Alice Coyle: Anti-social networking
I don’t know what I’ve gotten myself into.
I stumbled upon StumbleUpon and several other social networking sites recently after clicking the “share this” feature on one of our Web sites.
In an earnest effort to get some of our great stories “out there” and boost online traffic, I found myself registering with four or five of these sites, coming up with user names and passwords (must be at least 12 digits in alphanumerical format) that I’ll never remember should I need to ever access the sites again.
I’m now LinkedIn – my network swelled to an impressive 6 within the first two days – and receiving invitations to connect with both current and past work colleagues. Of all the sites for which I’ve registered, I have been most active on this professional networking site. And when I say active, I mean I’ve answered a few e-mails, accepted some invitations and left one former colleague hanging – that must be a greater snub than declining his invitation, right? My profile is 60 percent complete; I have no idea what needs to be done to hit 100, and I can’t say I’ve dedicated myself to reaching it.
StumbleUpon is trying desperately to get my attention, and get me to do something other than set up the password I’ve already forgotten. I’ve received at least three e-mails urging me to “get to know StumbleUpon” or check out “recommended sites from StumbleUpon or “Find people you know on StumbleUpon.”
Likewise, LinkedIn has offered me three easy steps to get the most out of its site.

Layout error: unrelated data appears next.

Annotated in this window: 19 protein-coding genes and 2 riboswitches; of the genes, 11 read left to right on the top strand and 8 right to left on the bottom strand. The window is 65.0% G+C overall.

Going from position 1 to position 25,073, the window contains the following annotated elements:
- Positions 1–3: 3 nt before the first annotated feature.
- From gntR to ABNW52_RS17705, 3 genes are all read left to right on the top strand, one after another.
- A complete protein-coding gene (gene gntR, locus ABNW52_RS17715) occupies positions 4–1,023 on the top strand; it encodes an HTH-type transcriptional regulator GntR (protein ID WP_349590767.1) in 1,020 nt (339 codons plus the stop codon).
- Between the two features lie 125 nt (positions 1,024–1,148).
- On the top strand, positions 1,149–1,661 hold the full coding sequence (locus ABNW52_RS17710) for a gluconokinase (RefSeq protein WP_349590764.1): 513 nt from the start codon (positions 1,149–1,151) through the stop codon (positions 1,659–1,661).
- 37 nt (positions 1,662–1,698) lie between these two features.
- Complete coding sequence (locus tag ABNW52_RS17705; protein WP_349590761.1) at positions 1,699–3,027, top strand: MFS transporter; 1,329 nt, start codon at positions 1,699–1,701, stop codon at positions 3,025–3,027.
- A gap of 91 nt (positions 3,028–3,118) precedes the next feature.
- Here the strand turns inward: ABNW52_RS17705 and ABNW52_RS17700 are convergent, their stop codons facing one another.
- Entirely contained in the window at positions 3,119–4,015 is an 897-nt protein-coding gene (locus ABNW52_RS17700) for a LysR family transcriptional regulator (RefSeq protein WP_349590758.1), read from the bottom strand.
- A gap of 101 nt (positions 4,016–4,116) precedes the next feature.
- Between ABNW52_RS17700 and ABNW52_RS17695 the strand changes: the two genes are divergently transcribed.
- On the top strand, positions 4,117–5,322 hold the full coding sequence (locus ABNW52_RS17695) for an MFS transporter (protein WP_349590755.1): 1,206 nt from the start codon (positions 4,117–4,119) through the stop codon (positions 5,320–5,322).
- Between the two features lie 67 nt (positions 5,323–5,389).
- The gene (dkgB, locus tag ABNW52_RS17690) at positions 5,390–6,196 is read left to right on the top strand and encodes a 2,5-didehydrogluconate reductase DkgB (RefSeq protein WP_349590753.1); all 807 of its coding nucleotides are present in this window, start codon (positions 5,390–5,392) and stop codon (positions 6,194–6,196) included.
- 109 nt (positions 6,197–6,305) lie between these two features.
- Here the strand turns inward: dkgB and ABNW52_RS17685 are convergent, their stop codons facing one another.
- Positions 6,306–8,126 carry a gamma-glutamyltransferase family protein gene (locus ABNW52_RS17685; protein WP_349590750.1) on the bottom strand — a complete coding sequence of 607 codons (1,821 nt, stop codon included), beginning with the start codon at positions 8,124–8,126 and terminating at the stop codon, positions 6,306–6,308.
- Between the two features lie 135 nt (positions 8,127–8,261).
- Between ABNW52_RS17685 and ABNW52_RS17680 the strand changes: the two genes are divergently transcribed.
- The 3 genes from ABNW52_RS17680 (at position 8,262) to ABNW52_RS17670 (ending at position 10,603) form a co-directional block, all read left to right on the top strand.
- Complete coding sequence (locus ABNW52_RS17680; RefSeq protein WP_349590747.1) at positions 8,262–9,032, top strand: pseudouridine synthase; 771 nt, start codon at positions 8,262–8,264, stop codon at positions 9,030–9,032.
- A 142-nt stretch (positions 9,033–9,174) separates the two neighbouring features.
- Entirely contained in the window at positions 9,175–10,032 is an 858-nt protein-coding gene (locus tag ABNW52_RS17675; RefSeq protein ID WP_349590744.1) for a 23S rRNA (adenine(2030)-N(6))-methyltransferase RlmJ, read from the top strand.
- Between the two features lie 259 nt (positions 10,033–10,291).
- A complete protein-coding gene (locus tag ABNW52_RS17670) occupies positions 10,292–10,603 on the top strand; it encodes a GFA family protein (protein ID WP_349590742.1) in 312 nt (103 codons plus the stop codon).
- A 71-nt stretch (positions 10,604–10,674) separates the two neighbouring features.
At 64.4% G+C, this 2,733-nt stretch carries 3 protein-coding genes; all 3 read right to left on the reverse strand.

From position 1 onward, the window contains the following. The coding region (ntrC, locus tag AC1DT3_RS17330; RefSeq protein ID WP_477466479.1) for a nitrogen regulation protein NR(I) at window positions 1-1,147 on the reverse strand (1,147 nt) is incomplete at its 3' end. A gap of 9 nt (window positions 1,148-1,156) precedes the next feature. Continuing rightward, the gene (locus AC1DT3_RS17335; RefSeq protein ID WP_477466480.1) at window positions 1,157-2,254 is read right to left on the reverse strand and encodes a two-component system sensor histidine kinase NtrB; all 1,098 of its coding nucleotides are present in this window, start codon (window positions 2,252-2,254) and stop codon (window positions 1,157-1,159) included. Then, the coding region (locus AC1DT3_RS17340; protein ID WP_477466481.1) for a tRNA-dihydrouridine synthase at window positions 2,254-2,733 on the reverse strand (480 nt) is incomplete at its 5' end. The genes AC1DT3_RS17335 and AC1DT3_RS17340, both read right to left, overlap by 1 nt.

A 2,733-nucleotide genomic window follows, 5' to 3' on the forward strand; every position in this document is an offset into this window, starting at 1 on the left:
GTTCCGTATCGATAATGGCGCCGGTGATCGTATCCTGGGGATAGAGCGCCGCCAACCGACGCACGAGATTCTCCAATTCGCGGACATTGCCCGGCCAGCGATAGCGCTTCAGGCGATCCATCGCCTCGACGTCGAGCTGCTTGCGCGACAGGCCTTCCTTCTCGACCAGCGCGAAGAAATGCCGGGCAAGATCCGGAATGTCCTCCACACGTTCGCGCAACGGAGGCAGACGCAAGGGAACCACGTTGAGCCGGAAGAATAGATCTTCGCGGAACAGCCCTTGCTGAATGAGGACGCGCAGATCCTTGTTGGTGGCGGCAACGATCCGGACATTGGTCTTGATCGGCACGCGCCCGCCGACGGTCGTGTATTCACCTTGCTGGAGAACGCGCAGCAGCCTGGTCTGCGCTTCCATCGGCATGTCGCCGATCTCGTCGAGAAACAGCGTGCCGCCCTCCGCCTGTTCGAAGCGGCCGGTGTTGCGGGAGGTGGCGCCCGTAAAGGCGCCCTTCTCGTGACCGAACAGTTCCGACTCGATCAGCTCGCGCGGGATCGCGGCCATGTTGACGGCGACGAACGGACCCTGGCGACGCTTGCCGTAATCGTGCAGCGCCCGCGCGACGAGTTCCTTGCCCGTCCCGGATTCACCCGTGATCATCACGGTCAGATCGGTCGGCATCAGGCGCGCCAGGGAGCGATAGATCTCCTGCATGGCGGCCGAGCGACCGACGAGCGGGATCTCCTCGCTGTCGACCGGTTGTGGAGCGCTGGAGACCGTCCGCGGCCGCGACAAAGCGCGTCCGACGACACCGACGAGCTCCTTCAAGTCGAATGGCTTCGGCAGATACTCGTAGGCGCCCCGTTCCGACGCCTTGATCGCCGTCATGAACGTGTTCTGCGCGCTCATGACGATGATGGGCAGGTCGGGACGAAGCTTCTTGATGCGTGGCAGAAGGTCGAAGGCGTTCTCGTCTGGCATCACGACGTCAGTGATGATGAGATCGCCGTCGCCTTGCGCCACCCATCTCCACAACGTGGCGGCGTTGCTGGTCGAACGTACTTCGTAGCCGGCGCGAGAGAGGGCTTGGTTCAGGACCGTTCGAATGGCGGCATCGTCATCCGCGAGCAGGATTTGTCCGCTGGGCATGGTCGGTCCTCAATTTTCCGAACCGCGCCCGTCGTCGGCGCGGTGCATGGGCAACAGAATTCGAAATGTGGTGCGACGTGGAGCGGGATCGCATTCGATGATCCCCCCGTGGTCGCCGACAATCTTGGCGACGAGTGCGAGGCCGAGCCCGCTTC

Newsvine cheekily chastised me by e-mail for improperly using or sharing information through its site – I’d feel ashamed if I knew what I did wrong.
And there are countless other social networking sites out there; some sound appealing like Delicious, others less so -- Fark, for example. But I’ve already bitten off more than I can chew. I’ve entered into these social networking relationships lightly and have now found myself unwilling to commit.
I can’t face Facebook, despite badgering from a dear childhood friend who recently chided me in an e-mail for failing to sign up and reconnect with people I haven’t spoken with or seen in more than 20 years.
“Everyone from the old neighborhood is on Facebook, except you,” she exaggerates, and then begins to rattle off names from another century, another lifetime, and I start to remember why I haven’t spoken with or seen these people in more than 20 years. Some may have been acquaintances way back when, but I certainly have no inclination to “friend” them now.